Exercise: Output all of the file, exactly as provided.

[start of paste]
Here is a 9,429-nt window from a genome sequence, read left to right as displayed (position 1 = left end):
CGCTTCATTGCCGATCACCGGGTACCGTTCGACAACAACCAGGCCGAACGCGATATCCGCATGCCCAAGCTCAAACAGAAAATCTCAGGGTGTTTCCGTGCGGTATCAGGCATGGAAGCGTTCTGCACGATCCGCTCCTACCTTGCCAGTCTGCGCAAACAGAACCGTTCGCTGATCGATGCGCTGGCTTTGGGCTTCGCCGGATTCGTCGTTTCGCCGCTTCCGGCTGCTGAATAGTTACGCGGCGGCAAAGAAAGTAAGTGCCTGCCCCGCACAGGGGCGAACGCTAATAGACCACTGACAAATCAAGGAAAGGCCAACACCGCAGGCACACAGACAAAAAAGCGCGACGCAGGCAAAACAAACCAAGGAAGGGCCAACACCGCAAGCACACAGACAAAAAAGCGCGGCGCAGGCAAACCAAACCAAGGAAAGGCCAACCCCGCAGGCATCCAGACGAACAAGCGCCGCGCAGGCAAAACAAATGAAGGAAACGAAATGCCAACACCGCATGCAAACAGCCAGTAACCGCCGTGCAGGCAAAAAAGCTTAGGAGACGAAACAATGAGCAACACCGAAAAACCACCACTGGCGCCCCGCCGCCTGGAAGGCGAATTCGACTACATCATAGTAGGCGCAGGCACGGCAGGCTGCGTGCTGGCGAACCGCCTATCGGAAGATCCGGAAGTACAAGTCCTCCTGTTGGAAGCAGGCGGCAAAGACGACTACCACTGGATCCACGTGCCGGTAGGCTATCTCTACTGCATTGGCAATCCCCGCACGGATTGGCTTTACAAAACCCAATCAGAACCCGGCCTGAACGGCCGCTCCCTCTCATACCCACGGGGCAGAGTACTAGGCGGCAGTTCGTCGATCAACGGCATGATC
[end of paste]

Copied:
Here is a 9,429-nt window from a genome sequence, read left to right as displayed (position 1 = left end):
CGCTTCATTGCCGATCACCGGGTACCGTTCGACAACAACCAGGCCGAACGCGATATCCGCATGCCCAAGCTCAAACAGAAAATCTCAGGGTGTTTCCGTGCGGTATCAGGCATGGAAGCGTTCTGCACGATCCGCTCCTACCTTGCCAGTCTGCGCAAACAGAACCGTTCGCTGATCGATGCGCTGGCTTTGGGCTTCGCCGGATTCGTCGTTTCGCCGCTTCCGGCTGCTGAATAGTTACGCGGCGGCAAAGAAAGTAAGTGCCTGCCCCGCACAGGGGCGAACGCTAATAGACCACTGACAAATCAAGGAAAGGCCAACACCGCAGGCACACAGACAAAAAAGCGCGACGCAGGCAAAACAAACCAAGGAAGGGCCAACACCGCAAGCACACAGACAAAAAAGCGCGGCGCAGGCAAACCAAACCAAGGAAAGGCCAACCCCGCAGGCATCCAGACGAACAAGCGCCGCGCAGGCAAAACAAATGAAGGAAACGAAATGCCAACACCGCATGCAAACAGCCAGTAACCGCCGTGCAGGCAAAAAAGCTTAGGAGACGAAACAATGAGCAACACCGAAAAACCACCACTGGCGCCCCGCCGCCTGGAAGGCGAATTCGACTACATCATAGTAGGCGCAGGCACGGCAGGCTGCGTGCTGGCGAACCGCCTATCGGAAGATCCGGAAGTACAAGTCCTCCTGTTGGAAGCAGGCGGCAAAGACGACTACCACTGGATCCACGTGCCGGTAGGCTATCTCTACTGCATTGGCAATCCCCGCACGGATTGGCTTTACAAAACCCAATCAGAACCCGGCCTGAACGGCCGCTCCCTCTCATACCCACGGGGCAGAGTACTAGGCGGCAGTTCGTCGATCAACGGCATGATC